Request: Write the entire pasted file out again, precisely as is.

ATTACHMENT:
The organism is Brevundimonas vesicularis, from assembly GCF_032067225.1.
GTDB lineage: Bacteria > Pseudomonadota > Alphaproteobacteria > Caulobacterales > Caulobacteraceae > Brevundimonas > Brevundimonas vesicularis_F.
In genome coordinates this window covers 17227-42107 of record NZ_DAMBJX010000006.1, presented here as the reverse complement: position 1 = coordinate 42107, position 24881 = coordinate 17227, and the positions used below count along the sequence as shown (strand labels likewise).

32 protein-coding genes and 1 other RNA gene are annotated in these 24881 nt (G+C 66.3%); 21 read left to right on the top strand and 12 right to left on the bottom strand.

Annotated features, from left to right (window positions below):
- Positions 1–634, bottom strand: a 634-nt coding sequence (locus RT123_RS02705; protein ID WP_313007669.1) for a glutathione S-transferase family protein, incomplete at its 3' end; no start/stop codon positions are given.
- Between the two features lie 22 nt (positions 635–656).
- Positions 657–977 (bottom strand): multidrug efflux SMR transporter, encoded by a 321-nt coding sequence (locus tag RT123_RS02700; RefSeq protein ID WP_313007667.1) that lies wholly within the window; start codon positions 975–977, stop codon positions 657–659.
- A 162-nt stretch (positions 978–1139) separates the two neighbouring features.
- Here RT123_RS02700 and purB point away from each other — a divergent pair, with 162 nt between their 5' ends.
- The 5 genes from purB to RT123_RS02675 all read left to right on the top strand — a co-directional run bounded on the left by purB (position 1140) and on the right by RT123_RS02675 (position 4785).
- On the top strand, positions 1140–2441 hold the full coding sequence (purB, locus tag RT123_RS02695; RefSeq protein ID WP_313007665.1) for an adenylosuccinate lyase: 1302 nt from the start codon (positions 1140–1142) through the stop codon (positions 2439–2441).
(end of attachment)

The organism is Brevundimonas vesicularis, from assembly GCF_032067225.1.
GTDB lineage: Bacteria > Pseudomonadota > Alphaproteobacteria > Caulobacterales > Caulobacteraceae > Brevundimonas > Brevundimonas vesicularis_F.
In genome coordinates this window covers 17227-42107 of record NZ_DAMBJX010000006.1, presented here as the reverse complement: position 1 = coordinate 42107, position 24881 = coordinate 17227, and the positions used below count along the sequence as shown (strand labels likewise).

32 protein-coding genes and 1 other RNA gene are annotated in these 24881 nt (G+C 66.3%); 21 read left to right on the top strand and 12 right to left on the bottom strand.

Annotated features, from left to right (window positions below):
- Positions 1–634, bottom strand: a 634-nt coding sequence (locus RT123_RS02705; protein ID WP_313007669.1) for a glutathione S-transferase family protein, incomplete at its 3' end; no start/stop codon positions are given.
- Between the two features lie 22 nt (positions 635–656).
- Positions 657–977 (bottom strand): multidrug efflux SMR transporter, encoded by a 321-nt coding sequence (locus tag RT123_RS02700; RefSeq protein ID WP_313007667.1) that lies wholly within the window; start codon positions 975–977, stop codon positions 657–659.
- A 162-nt stretch (positions 978–1139) separates the two neighbouring features.
- Here RT123_RS02700 and purB point away from each other — a divergent pair, with 162 nt between their 5' ends.
- The 5 genes from purB to RT123_RS02675 all read left to right on the top strand — a co-directional run bounded on the left by purB (position 1140) and on the right by RT123_RS02675 (position 4785).
- On the top strand, positions 1140–2441 hold the full coding sequence (purB, locus tag RT123_RS02695; RefSeq protein ID WP_313007665.1) for an adenylosuccinate lyase: 1302 nt from the start codon (positions 1140–1142) through the stop codon (positions 2439–2441).